3. CHALLENGES FACING HYDROGEN PROJECTS IN AUSTRIA
Currently, there is no legal framework that exclusively deals with hydrogen. With regards to general storage and conversion facilities, in particular power-to-gas facilities, the current legal framework in Austria is still very rudimentary, although first steps have been taken to change this. Nevertheless, there are still numerous unresolved legal issues and associated uncertainties regarding hydrogen. For this reason, an initial paper compiling the legal problems and subsequent proposed changes has been prepared by several stakeholders from the hydrogen community.
More detail on this, below.
In March 2019, the Austrian government launched its Hydrogen Initiative and presented a roadmap for developing a new hydrogen strategy. Part of the strategy included considerations on the adjustments to the legal framework which were expected to be reflected in the Renewable Expansion Act (or “Erneuerbaren-Ausbaugesetz”). Unfortunately, this process has been delayed due to premature parliamentary elections. It is to be expected that the new hydrogen strategy and the new draft of the Renewable Expansion Act will address the regulatory shortcomings in the hydrogen sector.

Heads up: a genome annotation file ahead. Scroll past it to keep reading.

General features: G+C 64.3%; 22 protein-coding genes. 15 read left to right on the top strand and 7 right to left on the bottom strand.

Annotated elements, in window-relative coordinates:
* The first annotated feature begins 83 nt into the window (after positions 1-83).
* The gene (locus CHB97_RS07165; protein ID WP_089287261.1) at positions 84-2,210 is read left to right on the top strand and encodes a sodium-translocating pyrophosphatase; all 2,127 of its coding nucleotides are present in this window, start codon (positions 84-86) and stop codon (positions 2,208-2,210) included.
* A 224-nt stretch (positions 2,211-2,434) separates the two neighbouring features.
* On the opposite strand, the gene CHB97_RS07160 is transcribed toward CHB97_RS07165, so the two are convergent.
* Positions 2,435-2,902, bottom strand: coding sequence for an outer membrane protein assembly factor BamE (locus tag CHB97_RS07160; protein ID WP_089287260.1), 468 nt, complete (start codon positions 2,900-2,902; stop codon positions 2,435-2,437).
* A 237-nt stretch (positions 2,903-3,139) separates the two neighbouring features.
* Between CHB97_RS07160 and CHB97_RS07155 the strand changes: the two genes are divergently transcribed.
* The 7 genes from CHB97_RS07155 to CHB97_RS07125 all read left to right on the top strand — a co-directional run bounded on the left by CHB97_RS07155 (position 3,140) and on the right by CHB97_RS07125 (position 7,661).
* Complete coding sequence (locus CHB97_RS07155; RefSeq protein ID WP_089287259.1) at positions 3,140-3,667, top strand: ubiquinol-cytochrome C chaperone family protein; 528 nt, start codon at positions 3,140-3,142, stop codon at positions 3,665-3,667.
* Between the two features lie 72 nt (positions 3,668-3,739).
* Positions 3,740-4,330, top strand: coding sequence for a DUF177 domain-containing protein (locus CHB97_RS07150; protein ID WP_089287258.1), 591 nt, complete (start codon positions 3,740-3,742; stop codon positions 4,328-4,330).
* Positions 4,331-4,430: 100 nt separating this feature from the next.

Although the Austrian government is strongly focusing on green hydrogen as a cornerstone of its strategy to become climate neutral by 2040, the costs of implementing the widespread use of hydrogen (whether as fuel cells for mobility purposes, as green hydrogen, or in other uses) are currently still too high.
If hydrogen is to play a significant role in the road to climate neutrality, investments in the corresponding infrastructure will be necessary, for example, the strengthening of the transmission and distribution networks and an increase of storage capacities.
4. REGULATION OF HYDROGEN